Lepe contains a varied selection of archaeology and the extent of this is still relatively unknown. It therefore presents itself as a perfect place for further investigation.
At this site we can learn about 500,000 years of history and the effects that fluctuations from very cold periods (glaciations) to warm periods (inter-glacials) has on our landscape.
We can also investigate the human story of Lepe and how this place has been utilised in some way for over 5000 years. Earliest evidence of occupation and use of this site dates to the Neolithic, the early farmers, with a series of pits containing burnt flint and charcoal. We then move on to the Romans, what were they doing at Lepe? In truth, this is still under debate but what we do know is that there is a a Roman Road, summarised by Ivan Margery (1973), running down the west side of the Solent to Lepe. Evidence of occupation all along this road has been found and at Lepe a Roman industrial site was identified during the laying of a Hampshire to Isle of Wight pipeline. Evidence of settlement at the industrial site was limited which may suggest that the settlement for those working at the site is yet to be identified. The road leading down to Lepe also presents itself with many questions regarding its purpose. Many have proposed the idea of a port which connects the Isle of Wight to the mainland at one of the best crossing points.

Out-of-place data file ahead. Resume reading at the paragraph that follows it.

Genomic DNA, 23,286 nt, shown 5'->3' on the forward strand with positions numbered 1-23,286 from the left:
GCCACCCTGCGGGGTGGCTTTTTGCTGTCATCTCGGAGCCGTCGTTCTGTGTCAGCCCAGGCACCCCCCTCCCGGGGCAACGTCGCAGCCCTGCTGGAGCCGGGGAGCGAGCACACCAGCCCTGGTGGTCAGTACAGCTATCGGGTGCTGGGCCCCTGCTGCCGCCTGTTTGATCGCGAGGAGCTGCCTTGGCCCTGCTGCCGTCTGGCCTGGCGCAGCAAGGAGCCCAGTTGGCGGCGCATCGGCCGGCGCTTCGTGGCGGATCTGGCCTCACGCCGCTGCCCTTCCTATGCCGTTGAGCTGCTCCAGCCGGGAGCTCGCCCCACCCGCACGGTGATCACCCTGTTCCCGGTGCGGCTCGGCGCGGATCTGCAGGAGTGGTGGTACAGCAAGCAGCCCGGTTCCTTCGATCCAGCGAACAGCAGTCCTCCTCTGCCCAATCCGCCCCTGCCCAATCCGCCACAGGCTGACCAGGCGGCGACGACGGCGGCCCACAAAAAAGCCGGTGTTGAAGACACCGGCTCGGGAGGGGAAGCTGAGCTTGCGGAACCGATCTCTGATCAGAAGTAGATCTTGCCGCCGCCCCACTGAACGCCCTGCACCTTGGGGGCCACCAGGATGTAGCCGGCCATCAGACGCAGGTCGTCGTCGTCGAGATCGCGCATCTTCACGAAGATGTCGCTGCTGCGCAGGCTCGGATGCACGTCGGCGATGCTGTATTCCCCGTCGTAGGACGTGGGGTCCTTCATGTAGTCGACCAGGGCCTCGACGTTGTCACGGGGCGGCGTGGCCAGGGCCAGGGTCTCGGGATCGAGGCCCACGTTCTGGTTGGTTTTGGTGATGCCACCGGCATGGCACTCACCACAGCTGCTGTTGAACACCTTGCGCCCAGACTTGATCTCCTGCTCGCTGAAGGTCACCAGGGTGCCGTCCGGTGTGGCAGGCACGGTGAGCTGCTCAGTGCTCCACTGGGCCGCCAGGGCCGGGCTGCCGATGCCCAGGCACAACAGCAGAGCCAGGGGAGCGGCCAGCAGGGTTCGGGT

Recording the remains of structures involved with D-Day preparations at Lepe
In more recent history, Lepe played a massive part in the preparations for D-Day and PLUTO (Pipe-Line Under The Ocean). The involvement of Lepe with D-Day provides some of the most well known archaeology of Lepe. The embarkation hards and associated buildings constructed at Stone Point and Stanswood bay provided temporary structures to house, manage and transport troops and machinery to Gold Beach in Normandy (central beach of five targeted during the D-Day operations). PLUTO, code named Operation Neptune, was the allied response to the challenge of supplying allied forces in Europe with oil and petrol to continue to the invasion. Lepe was the location that this essential infrastructure left mainland England.